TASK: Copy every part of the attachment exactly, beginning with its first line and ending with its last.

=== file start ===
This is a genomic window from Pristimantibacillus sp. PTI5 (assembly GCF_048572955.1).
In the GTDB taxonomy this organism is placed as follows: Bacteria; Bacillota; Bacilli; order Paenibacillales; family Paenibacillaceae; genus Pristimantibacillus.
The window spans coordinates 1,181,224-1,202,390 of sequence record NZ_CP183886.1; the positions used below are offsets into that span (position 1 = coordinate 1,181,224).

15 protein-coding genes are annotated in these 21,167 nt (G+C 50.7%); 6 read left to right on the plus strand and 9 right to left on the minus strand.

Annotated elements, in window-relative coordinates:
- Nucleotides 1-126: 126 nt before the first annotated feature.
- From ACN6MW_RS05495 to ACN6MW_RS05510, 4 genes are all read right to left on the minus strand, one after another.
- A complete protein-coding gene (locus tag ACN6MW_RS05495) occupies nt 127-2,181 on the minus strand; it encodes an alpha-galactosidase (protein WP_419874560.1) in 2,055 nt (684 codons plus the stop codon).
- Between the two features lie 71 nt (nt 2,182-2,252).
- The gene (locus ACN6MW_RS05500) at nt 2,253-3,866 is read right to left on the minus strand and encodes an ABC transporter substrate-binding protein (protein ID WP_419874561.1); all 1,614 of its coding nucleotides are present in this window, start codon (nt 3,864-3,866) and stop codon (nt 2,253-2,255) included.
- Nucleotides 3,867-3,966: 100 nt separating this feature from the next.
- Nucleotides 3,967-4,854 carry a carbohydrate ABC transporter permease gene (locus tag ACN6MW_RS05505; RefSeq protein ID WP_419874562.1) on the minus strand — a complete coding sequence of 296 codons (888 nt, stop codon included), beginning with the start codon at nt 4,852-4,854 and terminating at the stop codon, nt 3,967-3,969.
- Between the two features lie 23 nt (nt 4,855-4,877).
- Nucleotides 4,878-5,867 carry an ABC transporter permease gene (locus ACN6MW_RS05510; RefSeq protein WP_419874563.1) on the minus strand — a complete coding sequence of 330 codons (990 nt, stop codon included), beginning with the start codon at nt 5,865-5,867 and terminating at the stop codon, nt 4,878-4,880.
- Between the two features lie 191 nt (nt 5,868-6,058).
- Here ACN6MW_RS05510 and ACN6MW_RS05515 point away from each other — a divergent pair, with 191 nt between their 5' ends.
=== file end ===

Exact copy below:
This is a genomic window from Pristimantibacillus sp. PTI5 (assembly GCF_048572955.1).
In the GTDB taxonomy this organism is placed as follows: Bacteria; Bacillota; Bacilli; order Paenibacillales; family Paenibacillaceae; genus Pristimantibacillus.
The window spans coordinates 1,181,224-1,202,390 of sequence record NZ_CP183886.1; the positions used below are offsets into that span (position 1 = coordinate 1,181,224).

15 protein-coding genes are annotated in these 21,167 nt (G+C 50.7%); 6 read left to right on the plus strand and 9 right to left on the minus strand.

Annotated elements, in window-relative coordinates:
- Nucleotides 1-126: 126 nt before the first annotated feature.
- From ACN6MW_RS05495 to ACN6MW_RS05510, 4 genes are all read right to left on the minus strand, one after another.
- A complete protein-coding gene (locus tag ACN6MW_RS05495) occupies nt 127-2,181 on the minus strand; it encodes an alpha-galactosidase (protein WP_419874560.1) in 2,055 nt (684 codons plus the stop codon).
- Between the two features lie 71 nt (nt 2,182-2,252).
- The gene (locus ACN6MW_RS05500) at nt 2,253-3,866 is read right to left on the minus strand and encodes an ABC transporter substrate-binding protein (protein ID WP_419874561.1); all 1,614 of its coding nucleotides are present in this window, start codon (nt 3,864-3,866) and stop codon (nt 2,253-2,255) included.
- Nucleotides 3,867-3,966: 100 nt separating this feature from the next.
- Nucleotides 3,967-4,854 carry a carbohydrate ABC transporter permease gene (locus tag ACN6MW_RS05505; RefSeq protein ID WP_419874562.1) on the minus strand — a complete coding sequence of 296 codons (888 nt, stop codon included), beginning with the start codon at nt 4,852-4,854 and terminating at the stop codon, nt 3,967-3,969.
- Between the two features lie 23 nt (nt 4,855-4,877).
- Nucleotides 4,878-5,867 carry an ABC transporter permease gene (locus ACN6MW_RS05510; RefSeq protein WP_419874563.1) on the minus strand — a complete coding sequence of 330 codons (990 nt, stop codon included), beginning with the start codon at nt 5,865-5,867 and terminating at the stop codon, nt 4,878-4,880.
- Between the two features lie 191 nt (nt 5,868-6,058).
- Here ACN6MW_RS05510 and ACN6MW_RS05515 point away from each other — a divergent pair, with 191 nt between their 5' ends.